Fingerprint dispute scuttles US-Canada border site plans
Washington calls off the initiative
By Ellen Nakashima, Washington Post | May 25, 2007
WASHINGTON -- Plans for a screening facility at one of the nation's busiest land-border crossings were abandoned because of a disagreement over fingerprinting travelers, an outcome that has angered business groups in the United States and Canada.
Canadian business leaders are in Washington this week to lobby for the resumption of a US plan to build a "pre clearance" facility at the border near Buffalo that would speed commercial and passenger traffic from Canada into the United States.
Michael Chertoff, Department of Homeland Security secretary, scuttled the initiative last month because Canada would not accept Washington's demand that it fingerprint travelers on Canadian soil who approach the border but, for whatever reason, decide not to cross.
The government wants to be able to take suspects' fingerprints and compare them with terrorist and criminal databases, US government officials said. The prints could be stored in databases for use if, for instance, the traveler seeks to enter at another border crossing.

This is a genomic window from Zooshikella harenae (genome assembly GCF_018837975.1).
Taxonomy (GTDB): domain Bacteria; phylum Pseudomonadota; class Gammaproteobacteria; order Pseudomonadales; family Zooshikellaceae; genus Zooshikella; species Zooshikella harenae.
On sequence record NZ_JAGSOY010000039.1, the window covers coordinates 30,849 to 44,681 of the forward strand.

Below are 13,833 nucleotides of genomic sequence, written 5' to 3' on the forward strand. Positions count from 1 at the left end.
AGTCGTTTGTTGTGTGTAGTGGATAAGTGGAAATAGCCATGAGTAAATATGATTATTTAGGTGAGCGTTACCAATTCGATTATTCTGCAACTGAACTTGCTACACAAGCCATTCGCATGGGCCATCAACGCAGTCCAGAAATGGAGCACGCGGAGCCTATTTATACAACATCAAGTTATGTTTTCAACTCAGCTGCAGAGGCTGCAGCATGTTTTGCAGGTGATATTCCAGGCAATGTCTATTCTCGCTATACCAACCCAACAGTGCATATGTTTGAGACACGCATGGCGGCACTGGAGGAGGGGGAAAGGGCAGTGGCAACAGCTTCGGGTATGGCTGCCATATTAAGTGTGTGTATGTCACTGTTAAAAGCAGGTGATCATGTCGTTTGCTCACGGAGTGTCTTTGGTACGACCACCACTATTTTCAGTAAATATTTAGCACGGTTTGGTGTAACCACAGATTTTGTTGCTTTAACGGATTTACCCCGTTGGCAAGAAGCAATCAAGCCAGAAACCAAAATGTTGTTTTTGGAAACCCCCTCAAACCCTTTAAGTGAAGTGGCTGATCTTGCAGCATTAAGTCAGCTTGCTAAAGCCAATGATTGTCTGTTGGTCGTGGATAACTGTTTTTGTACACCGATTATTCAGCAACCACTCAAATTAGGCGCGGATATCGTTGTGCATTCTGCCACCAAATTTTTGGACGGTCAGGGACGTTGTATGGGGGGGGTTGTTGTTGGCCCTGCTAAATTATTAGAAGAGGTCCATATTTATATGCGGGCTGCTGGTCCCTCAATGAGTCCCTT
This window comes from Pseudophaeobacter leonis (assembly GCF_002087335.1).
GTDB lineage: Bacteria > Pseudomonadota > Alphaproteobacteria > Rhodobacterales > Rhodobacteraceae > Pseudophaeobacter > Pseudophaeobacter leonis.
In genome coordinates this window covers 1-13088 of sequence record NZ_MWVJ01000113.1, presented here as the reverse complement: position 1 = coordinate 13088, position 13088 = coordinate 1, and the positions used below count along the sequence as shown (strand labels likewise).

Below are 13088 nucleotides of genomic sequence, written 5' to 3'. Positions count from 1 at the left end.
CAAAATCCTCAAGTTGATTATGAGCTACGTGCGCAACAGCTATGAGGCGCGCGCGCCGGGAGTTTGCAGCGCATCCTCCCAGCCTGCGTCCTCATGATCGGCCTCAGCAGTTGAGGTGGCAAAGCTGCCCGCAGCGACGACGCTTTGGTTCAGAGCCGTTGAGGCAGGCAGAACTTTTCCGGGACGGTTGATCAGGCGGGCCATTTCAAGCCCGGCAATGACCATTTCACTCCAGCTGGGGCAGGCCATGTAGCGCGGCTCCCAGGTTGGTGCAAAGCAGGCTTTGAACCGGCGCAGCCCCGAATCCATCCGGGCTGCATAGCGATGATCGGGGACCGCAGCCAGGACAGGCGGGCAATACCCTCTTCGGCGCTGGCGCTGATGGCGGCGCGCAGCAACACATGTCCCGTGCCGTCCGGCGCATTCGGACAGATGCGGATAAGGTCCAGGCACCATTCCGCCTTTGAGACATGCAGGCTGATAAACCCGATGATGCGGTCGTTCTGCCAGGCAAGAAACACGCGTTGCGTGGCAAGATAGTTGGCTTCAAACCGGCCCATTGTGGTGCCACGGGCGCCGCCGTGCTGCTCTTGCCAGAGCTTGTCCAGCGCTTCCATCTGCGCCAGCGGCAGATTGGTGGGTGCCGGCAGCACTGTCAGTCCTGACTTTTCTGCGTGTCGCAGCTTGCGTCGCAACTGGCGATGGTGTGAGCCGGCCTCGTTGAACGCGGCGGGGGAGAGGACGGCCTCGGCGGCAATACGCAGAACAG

"If an individual presents themselves for admission and makes a decision about not wanting to come in, there's a reason why," Homeland Security spokesman Russ Knocke said. "It could be perfectly benign. But it could be that they sense that we're onto them for criminal activity or potential security concerns. We have an interest in knowing who that person is."
Canadian law precludes fingerprinting people unless criminal charges have been filed. "Canada will not consider any proposal that does not comply with Canadian law," said Stockwell Day, public safety minister, in an April 26 letter to Chertoff.